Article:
“The challenge in the United States has been that [most Americans] aren’t brought up to know what ginger beer is,” John McLean, CEO of Bundaberg Brew, told FoodNavigator-USA. He said its common for Americans to think Bundaberg Brew is alcoholic.
“It’s called beer because it’s a throwback to Old England,” he said. “That cultural aspect is sometimes a challenge.”
So what is it exactly? The carbonated “brew,” as they call it, is made by grinding and drying ginger into a powder, mixing it with sugar and water until the ginger starches are broken down, and special yeast is added to ferment it, but not to the point of turning alcoholic.
“Americans have positive feelings about Australia”
In Australia, Bundaberg Brew is a familiar, old school staple that has been around since the 1960s. According to McLean, the brand’s products make up around 5% of Australia’s domestic soft drink market. The company’s facility in Bundaberg, the beverage’s namesake, is an eye-catching, barrel-shaped building that is a popular tourist stop in Queensland.
The beverage has been in the US market for 20 years, but as McLean described, it has mostly been sold in mom & pop shops, where the retro bottle and rustic label design may look more at home.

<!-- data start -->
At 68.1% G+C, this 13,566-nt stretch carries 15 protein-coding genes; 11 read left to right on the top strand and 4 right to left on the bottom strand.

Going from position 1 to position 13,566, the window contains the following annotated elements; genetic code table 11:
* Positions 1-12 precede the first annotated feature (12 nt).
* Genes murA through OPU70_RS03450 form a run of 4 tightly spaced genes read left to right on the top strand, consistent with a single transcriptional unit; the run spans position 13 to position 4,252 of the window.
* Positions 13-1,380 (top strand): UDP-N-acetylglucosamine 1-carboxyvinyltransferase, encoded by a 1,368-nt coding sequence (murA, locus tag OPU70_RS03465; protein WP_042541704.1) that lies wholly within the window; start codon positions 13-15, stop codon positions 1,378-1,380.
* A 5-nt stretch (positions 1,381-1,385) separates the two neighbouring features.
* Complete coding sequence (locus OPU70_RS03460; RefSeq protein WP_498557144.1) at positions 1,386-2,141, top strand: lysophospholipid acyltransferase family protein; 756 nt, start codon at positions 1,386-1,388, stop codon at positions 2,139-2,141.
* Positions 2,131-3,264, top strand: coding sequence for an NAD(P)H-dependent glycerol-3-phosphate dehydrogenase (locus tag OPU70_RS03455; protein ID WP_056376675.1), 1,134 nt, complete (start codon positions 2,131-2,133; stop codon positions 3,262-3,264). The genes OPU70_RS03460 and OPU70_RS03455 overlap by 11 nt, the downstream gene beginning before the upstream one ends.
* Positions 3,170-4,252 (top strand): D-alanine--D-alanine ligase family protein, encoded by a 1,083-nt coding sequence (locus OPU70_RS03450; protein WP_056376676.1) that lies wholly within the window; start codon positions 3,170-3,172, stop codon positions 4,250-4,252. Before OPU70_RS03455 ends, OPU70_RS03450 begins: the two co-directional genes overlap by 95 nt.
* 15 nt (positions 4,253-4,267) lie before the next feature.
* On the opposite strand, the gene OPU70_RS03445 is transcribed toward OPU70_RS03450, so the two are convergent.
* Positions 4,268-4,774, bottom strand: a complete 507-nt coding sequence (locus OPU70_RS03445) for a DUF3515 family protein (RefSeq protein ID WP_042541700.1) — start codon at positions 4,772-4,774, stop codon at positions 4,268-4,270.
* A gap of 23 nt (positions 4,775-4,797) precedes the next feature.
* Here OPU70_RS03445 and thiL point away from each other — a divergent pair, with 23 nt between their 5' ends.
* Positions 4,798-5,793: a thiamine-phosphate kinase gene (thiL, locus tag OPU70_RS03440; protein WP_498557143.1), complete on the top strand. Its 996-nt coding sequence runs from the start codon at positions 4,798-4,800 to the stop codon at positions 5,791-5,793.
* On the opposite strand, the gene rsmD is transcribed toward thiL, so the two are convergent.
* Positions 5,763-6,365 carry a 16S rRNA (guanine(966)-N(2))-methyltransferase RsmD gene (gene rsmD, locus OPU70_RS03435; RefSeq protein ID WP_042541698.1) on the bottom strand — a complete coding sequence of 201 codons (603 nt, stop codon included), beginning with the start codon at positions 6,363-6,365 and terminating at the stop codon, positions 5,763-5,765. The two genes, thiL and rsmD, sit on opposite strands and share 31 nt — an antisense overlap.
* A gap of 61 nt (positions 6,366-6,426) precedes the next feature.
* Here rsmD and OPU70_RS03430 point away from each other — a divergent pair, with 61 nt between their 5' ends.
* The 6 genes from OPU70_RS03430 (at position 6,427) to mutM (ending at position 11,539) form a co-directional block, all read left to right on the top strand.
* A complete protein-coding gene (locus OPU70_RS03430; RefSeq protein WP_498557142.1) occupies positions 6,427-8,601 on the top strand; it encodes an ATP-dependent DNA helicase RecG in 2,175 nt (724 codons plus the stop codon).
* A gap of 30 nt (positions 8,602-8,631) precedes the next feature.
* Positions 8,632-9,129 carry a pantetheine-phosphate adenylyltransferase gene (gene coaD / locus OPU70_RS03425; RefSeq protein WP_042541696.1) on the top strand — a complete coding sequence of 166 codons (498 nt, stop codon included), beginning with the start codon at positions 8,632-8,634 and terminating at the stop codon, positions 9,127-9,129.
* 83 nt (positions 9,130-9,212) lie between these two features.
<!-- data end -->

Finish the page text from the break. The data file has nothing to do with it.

But the company reported a 130% sales increase year-over-year in the US, and its expansion to big-chain stores like Albertsons and Safeway reflects an overarching trend of American consumers looking for alternatives to their familiar, sugary fizzy drinks.
There’s another factor that is garnering attention for the novel product. “We don’t even have a kangaroo or crocodile Dundee on our bottle or something like that, but there is a positive feeling towards Australia,” McLean said, “aside from the fact that we use quality ingredients—that was one of the biggest things that helped us from the get go.”
Brewed is better
McLean argued that what makes the beverage stand out is the fact that ingredients are brewed, as opposed to simply mixing extracts and flavorings into liquid. “We grow ginger and we work with farmers in the local region—the difference between our brand and other brands is time,” he said, emphasizing the aging process of the beverage.
As of now, all drinks are brewed in Bundaberg and exported to over 30 counrteis around the world, including New Zealand, United Kingdom, Singapore, and the US. In the US, the product is distributed by Cost Plus World Market, Raley’s, Safeway, Albertsons, BevMo!, Nob Hill, and Ralphs, and it can be found in the foodservice sector at places like The Cheesecake Factory.
McLean said that New Zealand has the largest Bundaberg Brew sales outside of Australia, but he believes the US will surpass it next year, “and we expect our US distribution to double next year—it will make it the largest of our international market.”